Thursday, 11 April 2013

Señor 105 and the Secret Santa

Stuart Douglas Señor 105 and the Secret Santa (2012)

I know it's probably a bit late to be reviewing such a season specific eNovella, but then I'm sure I've seen Simpsons Christmas specials broadcast in June, and I need a bit of a break - something short, light and a bit sugary after a sleepless night interrupted by, amongst other things, Junior requiring a glass of water at 4AM having apparently failed to realise that being nine years old he is now expected to be able to operate a fucking electric light switch and turn a tap under his own steam.

Cody Quijano-Schell's Señor 105, in the event of anyone not being aware of the character, is a masked Mexican wrestler who engages in peculiar adventures drawing elemental power from his various masks and alchemical tattoos, assisted by a small boy and a talking balloon; and this one's about a fight between Father Christmas and the Devil, kind of...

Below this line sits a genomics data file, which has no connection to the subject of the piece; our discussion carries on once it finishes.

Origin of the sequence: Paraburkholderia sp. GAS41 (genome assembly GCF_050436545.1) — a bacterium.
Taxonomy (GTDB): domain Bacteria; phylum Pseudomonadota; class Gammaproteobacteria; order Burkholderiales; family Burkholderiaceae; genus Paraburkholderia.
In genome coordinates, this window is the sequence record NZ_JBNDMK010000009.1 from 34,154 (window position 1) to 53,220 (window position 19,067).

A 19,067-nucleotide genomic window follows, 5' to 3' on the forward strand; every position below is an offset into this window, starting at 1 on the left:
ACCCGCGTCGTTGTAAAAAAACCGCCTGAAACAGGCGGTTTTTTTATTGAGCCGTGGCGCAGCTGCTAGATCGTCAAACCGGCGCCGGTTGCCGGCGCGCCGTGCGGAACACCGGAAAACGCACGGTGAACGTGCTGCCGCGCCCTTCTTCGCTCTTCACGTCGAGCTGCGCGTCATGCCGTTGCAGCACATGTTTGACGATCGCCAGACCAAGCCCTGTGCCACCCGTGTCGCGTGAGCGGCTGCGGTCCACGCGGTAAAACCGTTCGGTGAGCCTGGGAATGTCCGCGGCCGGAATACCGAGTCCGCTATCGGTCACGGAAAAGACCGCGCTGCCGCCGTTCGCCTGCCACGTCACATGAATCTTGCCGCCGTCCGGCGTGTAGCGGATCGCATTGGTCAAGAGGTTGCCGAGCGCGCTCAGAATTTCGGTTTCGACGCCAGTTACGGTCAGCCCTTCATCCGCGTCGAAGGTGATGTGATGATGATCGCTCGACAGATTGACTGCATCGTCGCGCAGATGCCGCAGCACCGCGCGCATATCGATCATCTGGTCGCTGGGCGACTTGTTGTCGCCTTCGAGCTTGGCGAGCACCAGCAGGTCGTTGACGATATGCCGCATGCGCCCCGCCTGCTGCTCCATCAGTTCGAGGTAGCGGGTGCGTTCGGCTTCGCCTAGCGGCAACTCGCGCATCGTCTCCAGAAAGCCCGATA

In the improbable event of this description not being in itself sufficient to inspire your interest, Señor 105 and the Secret Santa is the fourth in an ongoing series of hypothetically bi-monthly eNovellas working roughly like a regular comic but without pictures. Stuart Douglas takes the series in the direction of what feels almost like magic realism - or what I imagine I might have found had I ever knowingly read any magic realism - with a touch of Morcambe and Wise Christmas Special for no reason I can quite identify. I have to say it felt a little rushed in places, but there's always something quite solid and satisfying about Stuart Douglas's writing - even if there's an odd word that jars, it always feels as though it's built up from a well-laid foundation, and this eNovella is no exception. I found the events around the middle of the tale a little muddled in places, and my inner-anthropologist spent some time mumbling about Mexican villages which appeared to be situated in the Andes - but it all comes together beautifully at the end. Short, satisfying, and the kind of story which wouldn't really work so well with any other character in the driving seat, excepting possibly Bill Griffiths' Zippy the Pinhead.

And you can download it here for free.

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